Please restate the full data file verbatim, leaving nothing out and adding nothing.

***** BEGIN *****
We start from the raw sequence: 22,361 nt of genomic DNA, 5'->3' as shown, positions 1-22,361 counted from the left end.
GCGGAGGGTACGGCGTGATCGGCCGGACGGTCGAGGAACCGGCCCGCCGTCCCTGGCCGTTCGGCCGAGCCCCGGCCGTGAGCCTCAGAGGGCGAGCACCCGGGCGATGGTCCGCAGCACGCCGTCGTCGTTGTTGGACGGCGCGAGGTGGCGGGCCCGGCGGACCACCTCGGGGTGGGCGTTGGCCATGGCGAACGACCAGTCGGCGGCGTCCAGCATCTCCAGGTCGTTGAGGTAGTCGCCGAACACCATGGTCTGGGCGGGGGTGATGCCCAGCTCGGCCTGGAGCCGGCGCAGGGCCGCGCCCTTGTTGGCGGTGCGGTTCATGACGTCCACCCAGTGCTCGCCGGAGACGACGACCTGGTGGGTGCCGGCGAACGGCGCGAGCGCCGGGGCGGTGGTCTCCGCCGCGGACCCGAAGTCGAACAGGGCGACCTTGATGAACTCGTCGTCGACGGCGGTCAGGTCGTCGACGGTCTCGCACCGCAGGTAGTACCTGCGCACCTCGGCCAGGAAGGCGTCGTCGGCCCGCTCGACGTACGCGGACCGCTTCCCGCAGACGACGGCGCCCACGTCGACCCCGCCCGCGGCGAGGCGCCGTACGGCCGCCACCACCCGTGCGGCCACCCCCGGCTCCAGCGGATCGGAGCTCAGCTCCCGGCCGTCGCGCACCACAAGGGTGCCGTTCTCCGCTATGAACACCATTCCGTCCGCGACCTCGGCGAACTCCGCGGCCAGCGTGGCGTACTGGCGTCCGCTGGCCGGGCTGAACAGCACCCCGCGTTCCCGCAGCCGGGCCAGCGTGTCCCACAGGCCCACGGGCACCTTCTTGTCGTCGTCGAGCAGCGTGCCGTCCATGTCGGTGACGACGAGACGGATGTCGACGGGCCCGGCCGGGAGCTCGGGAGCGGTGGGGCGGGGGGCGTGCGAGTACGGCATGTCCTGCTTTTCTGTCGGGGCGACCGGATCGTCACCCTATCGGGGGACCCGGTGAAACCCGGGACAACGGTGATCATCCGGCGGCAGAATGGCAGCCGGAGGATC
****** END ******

We start from the raw sequence: 22,361 nt of genomic DNA, 5'->3' as shown, positions 1-22,361 counted from the left end.
GCGGAGGGTACGGCGTGATCGGCCGGACGGTCGAGGAACCGGCCCGCCGTCCCTGGCCGTTCGGCCGAGCCCCGGCCGTGAGCCTCAGAGGGCGAGCACCCGGGCGATGGTCCGCAGCACGCCGTCGTCGTTGTTGGACGGCGCGAGGTGGCGGGCCCGGCGGACCACCTCGGGGTGGGCGTTGGCCATGGCGAACGACCAGTCGGCGGCGTCCAGCATCTCCAGGTCGTTGAGGTAGTCGCCGAACACCATGGTCTGGGCGGGGGTGATGCCCAGCTCGGCCTGGAGCCGGCGCAGGGCCGCGCCCTTGTTGGCGGTGCGGTTCATGACGTCCACCCAGTGCTCGCCGGAGACGACGACCTGGTGGGTGCCGGCGAACGGCGCGAGCGCCGGGGCGGTGGTCTCCGCCGCGGACCCGAAGTCGAACAGGGCGACCTTGATGAACTCGTCGTCGACGGCGGTCAGGTCGTCGACGGTCTCGCACCGCAGGTAGTACCTGCGCACCTCGGCCAGGAAGGCGTCGTCGGCCCGCTCGACGTACGCGGACCGCTTCCCGCAGACGACGGCGCCCACGTCGACCCCGCCCGCGGCGAGGCGCCGTACGGCCGCCACCACCCGTGCGGCCACCCCCGGCTCCAGCGGATCGGAGCTCAGCTCCCGGCCGTCGCGCACCACAAGGGTGCCGTTCTCCGCTATGAACACCATTCCGTCCGCGACCTCGGCGAACTCCGCGGCCAGCGTGGCGTACTGGCGTCCGCTGGCCGGGCTGAACAGCACCCCGCGTTCCCGCAGCCGGGCCAGCGTGTCCCACAGGCCCACGGGCACCTTCTTGTCGTCGTCGAGCAGCGTGCCGTCCATGTCGGTGACGACGAGACGGATGTCGACGGGCCCGGCCGGGAGCTCGGGAGCGGTGGGGCGGGGGGCGTGCGAGTACGGCATGTCCTGCTTTTCTGTCGGGGCGACCGGATCGTCACCCTATCGGGGGACCCGGTGAAACCCGGGACAACGGTGATCATCCGGCGGCAGAATGGCAGCCGGAGGATC